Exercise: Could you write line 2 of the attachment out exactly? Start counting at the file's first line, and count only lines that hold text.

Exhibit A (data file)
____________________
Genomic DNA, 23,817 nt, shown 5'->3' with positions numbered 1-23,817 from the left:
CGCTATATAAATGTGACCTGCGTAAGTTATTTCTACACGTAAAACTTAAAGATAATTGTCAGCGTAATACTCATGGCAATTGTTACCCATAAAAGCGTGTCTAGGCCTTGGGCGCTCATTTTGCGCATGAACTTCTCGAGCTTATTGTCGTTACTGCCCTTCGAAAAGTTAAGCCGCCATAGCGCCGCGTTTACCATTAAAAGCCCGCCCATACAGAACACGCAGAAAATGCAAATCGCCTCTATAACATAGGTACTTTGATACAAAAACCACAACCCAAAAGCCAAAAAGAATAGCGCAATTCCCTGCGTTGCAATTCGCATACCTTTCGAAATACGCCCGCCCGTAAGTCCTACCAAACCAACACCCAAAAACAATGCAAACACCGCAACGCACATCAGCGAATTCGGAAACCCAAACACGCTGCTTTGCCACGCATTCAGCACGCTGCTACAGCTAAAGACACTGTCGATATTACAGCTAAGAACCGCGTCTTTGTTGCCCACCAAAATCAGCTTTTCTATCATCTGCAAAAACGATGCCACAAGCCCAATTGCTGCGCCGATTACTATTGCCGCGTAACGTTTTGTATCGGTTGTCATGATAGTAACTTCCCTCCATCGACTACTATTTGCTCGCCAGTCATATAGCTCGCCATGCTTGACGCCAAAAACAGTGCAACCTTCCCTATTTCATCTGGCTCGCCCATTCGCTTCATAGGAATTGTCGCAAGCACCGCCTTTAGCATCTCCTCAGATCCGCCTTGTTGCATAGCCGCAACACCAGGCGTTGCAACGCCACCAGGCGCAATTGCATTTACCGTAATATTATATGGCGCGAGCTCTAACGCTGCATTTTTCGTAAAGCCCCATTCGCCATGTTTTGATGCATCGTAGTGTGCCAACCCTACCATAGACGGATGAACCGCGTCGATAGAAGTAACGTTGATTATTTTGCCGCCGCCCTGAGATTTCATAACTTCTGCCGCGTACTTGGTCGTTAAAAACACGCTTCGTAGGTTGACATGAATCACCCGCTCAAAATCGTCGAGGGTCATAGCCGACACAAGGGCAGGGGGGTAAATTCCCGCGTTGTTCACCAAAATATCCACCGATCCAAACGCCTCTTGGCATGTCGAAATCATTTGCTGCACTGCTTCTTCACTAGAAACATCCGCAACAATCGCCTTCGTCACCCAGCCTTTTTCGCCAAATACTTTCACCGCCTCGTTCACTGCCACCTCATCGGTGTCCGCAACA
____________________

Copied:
CGCTATATAAATGTGACCTGCGTAAGTTATTTCTACACGTAAAACTTAAAGATAATTGTCAGCGTAATACTCATGGCAATTGTTACCCATAAAAGCGTGTCTAGGCCTTGGGCGCTCATTTTGCGCATGAACTTCTCGAGCTTATTGTCGTTACTGCCCTTCGAAAAGTTAAGCCGCCATAGCGCCGCGTTTACCATTAAAAGCCCGCCCATACAGAACACGCAGAAAATGCAAATCGCCTCTATAACATAGGTACTTTGATACAAAAACCACAACCCAAAAGCCAAAAAGAATAGCGCAATTCCCTGCGTTGCAATTCGCATACCTTTCGAAATACGCCCGCCCGTAAGTCCTACCAAACCAACACCCAAAAACAATGCAAACACCGCAACGCACATCAGCGAATTCGGAAACCCAAACACGCTGCTTTGCCACGCATTCAGCACGCTGCTACAGCTAAAGACACTGTCGATATTACAGCTAAGAACCGCGTCTTTGTTGCCCACCAAAATCAGCTTTTCTATCATCTGCAAAAACGATGCCACAAGCCCAATTGCTGCGCCGATTACTATTGCCGCGTAACGTTTTGTATCGGTTGTCATGATAGTAACTTCCCTCCATCGACTACTATTTGCTCGCCAGTCATATAGCTCGCCATGCTTGACGCCAAAAACAGTGCAACCTTCCCTATTTCATCTGGCTCGCCCATTCGCTTCATAGGAATTGTCGCAAGCACCGCCTTTAGCATCTCCTCAGATCCGCCTTGTTGCATAGCCGCAACACCAGGCGTTGCAACGCCACCAGGCGCAATTGCATTTACCGTAATATTATATGGCGCGAGCTCTAACGCTGCATTTTTCGTAAAGCCCCATTCGCCATGTTTTGATGCATCGTAGTGTGCCAACCCTACCATAGACGGATGAACCGCGTCGATAGAAGTAACGTTGATTATTTTGCCGCCGCCCTGAGATTTCATAACTTCTGCCGCGTACTTGGTCGTTAAAAACACGCTTCGTAGGTTGACATGAATCACCCGCTCAAAATCGTCGAGGGTCATAGCCGACACAAGGGCAGGGGGGTAAATTCCCGCGTTGTTCACCAAAATATCCACCGATCCAAACGCCTCTTGGCATGTCGAAATCATTTGCTGCACTGCTTCTTCACTAGAAACATCCGCAACAATCGCCTTCGTCACCCAGCCTTTTTCGCCAAATACTTTCACCGCCTCGTTCACTGCCACCTCATCGGTGTCCGCAACA